Another delightful middle grade book set in England during WWII. The additional fantasy was an unusual, and welcome, addition.
When Col’s childhood imaginary friends come to life, he discovers a world where myths and legends are real. Accompanied by his guardians – a six-foot tiger, a badger in a waistcoat and a miniature knight – Col must race to Blitz-bombed London to save his sister.
But there are darker forces at work, even than the Nazi bombings. Soon Col is pursued by the terrifying Midwinter King, who is determined to bring an eternal darkness down over everything. from Goodreads
I waffled back on forth on whether this was a four star or five star reading and, in the end, this delightful story was a four star read that I just could not put down. This middle grade book makes short work of getting rid of the parents by making Col an orphan. Twelve year old Col is then evacuated to the country to live with his dreaded Aunt Claire. He is only coping by the thought that he and his sister Rose (who remained in London) will be reunited for Christmas. When Rose has to cancel Col’s return to London because of the ongoing bombings, Col runs away to his Dad’s childhood home and discovers his own childhood imaginary friends waiting for him.
I’ll be honest, since all of this happened in the first three chapters, I was not at all charmed by the book at this point. The orphan, the impossible Aunt, the perfect sister, and now we have three imaginary friends that are supposed to be Col’s “Guardians”??? I was rolling my eyes.
I’ll admit, the Guardians won me over quite quickly. Pendlebury, the Tiger, is brave and strong and can grow and shrink as the situation demands. Mr. Noakes, the badger is wearing a waistcoat that, when removed leaves poor Mr. Noakes quite naked a la Pooh Bear. And he has an amazing sense of smell and smacks people with his cudgel. Finally, there is the King of Rogues, the Knight in full physical armor whose feelings are wholly unguarded. These lovely Guardians have a deep story that connects Col to his life before and after his Dad’s death as well as to so many other people in his life. Along the way, the group picks up Ruth. Ruth is a German Jew who has escaped Nazi occupied Germany solo.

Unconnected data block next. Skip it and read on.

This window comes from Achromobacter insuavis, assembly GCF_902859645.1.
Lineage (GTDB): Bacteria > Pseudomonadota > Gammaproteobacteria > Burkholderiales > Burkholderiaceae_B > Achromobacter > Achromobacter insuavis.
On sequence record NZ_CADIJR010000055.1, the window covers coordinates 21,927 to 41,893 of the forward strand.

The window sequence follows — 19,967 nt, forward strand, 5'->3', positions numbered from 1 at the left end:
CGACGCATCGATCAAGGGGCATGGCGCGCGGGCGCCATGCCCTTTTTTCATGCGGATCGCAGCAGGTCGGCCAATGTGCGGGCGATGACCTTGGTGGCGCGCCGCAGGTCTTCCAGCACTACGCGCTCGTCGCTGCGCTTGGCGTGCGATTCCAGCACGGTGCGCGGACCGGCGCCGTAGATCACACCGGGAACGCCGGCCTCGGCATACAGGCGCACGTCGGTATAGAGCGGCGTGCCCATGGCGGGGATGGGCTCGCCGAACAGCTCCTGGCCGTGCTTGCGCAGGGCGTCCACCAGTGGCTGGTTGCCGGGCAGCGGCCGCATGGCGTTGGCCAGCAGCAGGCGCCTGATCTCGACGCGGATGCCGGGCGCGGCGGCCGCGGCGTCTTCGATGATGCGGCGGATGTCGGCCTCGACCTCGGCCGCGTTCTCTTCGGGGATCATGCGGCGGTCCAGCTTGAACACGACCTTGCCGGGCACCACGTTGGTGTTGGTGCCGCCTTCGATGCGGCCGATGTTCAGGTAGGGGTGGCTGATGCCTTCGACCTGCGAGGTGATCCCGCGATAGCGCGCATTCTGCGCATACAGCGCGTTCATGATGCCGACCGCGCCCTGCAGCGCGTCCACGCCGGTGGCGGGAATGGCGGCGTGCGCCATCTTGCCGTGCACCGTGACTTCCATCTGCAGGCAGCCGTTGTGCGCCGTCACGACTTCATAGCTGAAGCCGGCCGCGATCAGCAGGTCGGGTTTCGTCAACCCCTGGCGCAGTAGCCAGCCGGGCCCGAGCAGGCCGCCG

If this rag-tag little army of five was on a quest this would have been a five star book for me. But they are also running from the Midwinter King and trying to help the Green man. I realize the story needed a nightmarish creature to spurn the Guardians into action but, I mean, was the War and the death of the parents and the separation of the remaining family not enough? Really?!? Why invent a villain when Hitler was doing his thing?
That component aside, the group of five won my whole heart. As with many middle grade books, the adventure resulted in monumental growth for the individual characters and I will freely admit to shedding tears twice during this story.
If you are looking for a fantasy middle grade historical fiction I do highly recommend this book. I loved the adventure and the friendships, old and new.
Tell me, please! If you had an imaginary friend and they came to life,
would it be more like Pingo or Drop Dead Fred?
Leave a Reply